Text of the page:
PRESENTATION: Color and Weltanschauung: General Education in Josef Albers’s Color Course

This presentation will examine the role that the interdisciplinary atmosphere of Black Mountain College played in the development of Josef Albers’s color class. It will begin by reconstructing the course content in its earliest years and, with photographs of objects from the Albers Foundation and the NC state archives, show the extensive changes it underwent between the mid 1930s and late 1940s.To give further context, Albers’ early career as an elementary school teacher and studies in color before and during his Bauhaus years will also be discussed.


Manuel Beltrán Alcántara: Architect by the Escuela Técnica Superior de Arquitectura of Sevilla in 2019 carrying out the research Black Mountain College. Analysis of learning spaces. Architecture to teach to see. He has previously participated in research and dissemination projects such as the III Ciclo Acciones Comunes. Estados de la materia in Menéndez Pelayo International University, Seville, in November 2017 or in the project Obras que Ceden, La idea de tiempo en las obras de arquitectura y arte en el territorio. Within the ETSAS Architecture and Heritage research group, through the Research Initiation Scholarship of the Universidad of Sevilla since 2018. He has also collaborated in participatory urban development projects, research for development and international cooperation in Chile, Seville, Dominican Republic and Haití since 2017, year in which he started participating as an Internal Student of the subject Architectural Projects I at ETSAS. He has collaborated with the architectural firm Lugadero and promoted projects of student participation and promotion of culture at ETSAS since 2018. He is currently studying the Master’s Degree at the Escuela Técnica Superior de Arquitectura of Sevilla and continues to develop research projects and promote culture and architecture focusing above all on pedagogy and dissemination.

PRESENTATION: Black Mountain College: Architecture to teach to see

This presentation looks at Black Mountain College through the eyes of architecture, in an effort to try to find in this model the keys of an experimental teaching space.


Heidi Kelley is a cultural anthropologist and poet who does field work in Spain and Western North Carolina.  Ken Betsalel is a political theorist and ethnographer who has published in the fields of civic engagement and community. He has also exhibited is documentary photography. They are currently working on a project that makes use of poetry, photography, and collaborative ethnography to tell the story of community.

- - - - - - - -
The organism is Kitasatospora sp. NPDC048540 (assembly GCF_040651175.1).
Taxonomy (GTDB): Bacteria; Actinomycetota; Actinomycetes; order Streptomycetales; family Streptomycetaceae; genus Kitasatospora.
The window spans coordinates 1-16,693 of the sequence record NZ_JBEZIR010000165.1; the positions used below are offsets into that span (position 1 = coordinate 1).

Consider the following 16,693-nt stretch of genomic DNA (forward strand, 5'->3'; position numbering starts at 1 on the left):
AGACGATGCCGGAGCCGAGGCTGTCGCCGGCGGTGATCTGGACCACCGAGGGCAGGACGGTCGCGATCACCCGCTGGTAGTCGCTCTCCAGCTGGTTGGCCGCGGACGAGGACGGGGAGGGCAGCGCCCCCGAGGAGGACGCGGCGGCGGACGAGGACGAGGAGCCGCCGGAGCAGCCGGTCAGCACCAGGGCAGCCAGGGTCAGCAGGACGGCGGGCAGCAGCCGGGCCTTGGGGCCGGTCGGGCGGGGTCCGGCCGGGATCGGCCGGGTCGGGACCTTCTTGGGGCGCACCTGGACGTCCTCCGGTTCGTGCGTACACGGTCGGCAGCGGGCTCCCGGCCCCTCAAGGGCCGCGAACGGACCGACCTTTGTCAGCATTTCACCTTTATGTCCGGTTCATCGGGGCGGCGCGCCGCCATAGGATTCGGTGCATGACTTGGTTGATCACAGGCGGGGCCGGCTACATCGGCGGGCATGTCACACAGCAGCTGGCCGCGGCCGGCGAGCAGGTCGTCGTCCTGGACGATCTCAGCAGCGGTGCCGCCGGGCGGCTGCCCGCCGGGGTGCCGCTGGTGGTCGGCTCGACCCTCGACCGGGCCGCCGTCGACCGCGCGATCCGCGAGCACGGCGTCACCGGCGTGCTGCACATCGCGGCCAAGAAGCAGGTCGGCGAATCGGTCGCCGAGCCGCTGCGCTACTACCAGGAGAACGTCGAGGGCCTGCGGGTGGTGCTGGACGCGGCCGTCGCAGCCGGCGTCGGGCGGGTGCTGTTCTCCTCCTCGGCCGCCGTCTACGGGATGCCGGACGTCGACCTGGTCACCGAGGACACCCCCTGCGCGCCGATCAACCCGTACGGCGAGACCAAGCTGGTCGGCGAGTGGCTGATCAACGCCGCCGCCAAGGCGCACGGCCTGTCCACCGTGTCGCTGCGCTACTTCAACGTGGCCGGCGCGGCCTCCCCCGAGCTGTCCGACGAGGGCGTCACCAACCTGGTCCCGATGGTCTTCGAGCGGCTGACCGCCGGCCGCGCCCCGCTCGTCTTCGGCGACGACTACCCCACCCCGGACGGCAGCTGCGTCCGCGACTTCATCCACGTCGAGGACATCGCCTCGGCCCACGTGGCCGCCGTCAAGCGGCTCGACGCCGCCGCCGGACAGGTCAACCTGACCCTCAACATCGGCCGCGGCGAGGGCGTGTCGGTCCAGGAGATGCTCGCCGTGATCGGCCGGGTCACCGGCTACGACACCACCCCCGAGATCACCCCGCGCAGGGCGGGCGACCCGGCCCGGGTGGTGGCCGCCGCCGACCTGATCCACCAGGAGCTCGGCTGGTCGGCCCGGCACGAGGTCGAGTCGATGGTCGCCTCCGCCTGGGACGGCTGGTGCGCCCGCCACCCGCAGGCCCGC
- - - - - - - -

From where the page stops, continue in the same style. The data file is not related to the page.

PRESENTATION: For Love: Projected Verse and the Teaching of Ethnographic Poetry

This presentation argues that central to the BMC mission was the role that poetry and poetics could play in cultivating artistic imagination and the power of observation which in turn could be translated into a number of scholarly, artistic pursuits, including notions of democratic participatory citizenship of shared responsibility.


Adam Blair is a doctoral candidate at Stony Brook University. He is currently writing a dissertation on “creative spectatorship,” which digs into what it might mean to be genuinely creative when we encounter works of art. His dissertation weaves together French phenomenologist Maurice Merleau-Ponty with musings on Marcel Proust, Joan Mitchell, jazz music, Paul Cézanne, Josef Albers, and other creators. Other interests include the intersection of disability studies with museum curation and architecture. When Adam isn’t dissertating, he plays jazz piano, learns new board games, writes for musical theatre, attends the opera, and takes photos on walks in new places. IG: @adamtheblair

PRESENTATION: Creative Perception as Embodied: A Multi-layered Experience of Art

In this presentation, Blair defines creativity as an embodied phenomenon, one that engages the body rather than the mind. Using firsthand accounts of Black Mountain College personnel, such as Josef and Anni Albers, the de Koonings, Peter Voulkos and Robert Motherwell, Blair will show how they reflected upon their creative process as ones of “immediacy,” “responsiveness,” “automaticity,” and “getting [their] hands dirty.”


S. (Nick) Boone teaches American literature and writing at Harding University.  His dissertation—Truth and Method on Black Mountain: The Hermeneutical Stances of Charles Olson, Robert Creely and Robert Duncan—examines how the Black Mountain poets each depended on fundamental features of hermeneutic ontology (Heidegger; Gadamer) as a basis for their poetry.

PRESENTATION: The Black Mountain Poets are Dead. Long Live the Black Mountain Poets!    

The Norton Anthology of American Literature’s 9th edition, in one fell swoop, dismissed each of the famed faculty members from 1950s Black Mountain, from the its pages. General students of American literature will now have to find out about these men and their poems elsewhere.  Obviously, the editors of the Norton have decided that these writers, and the movement they spearheaded in literature and the arts, is no longer “canonical,” no longer worthy to be included in the larger narrative that is American literary history.  This essay interrogates the tacit assumption underlying Norton’s decision, and it will make a case for why Black Mountain poetry should live on as a key feature of our national literary narrative.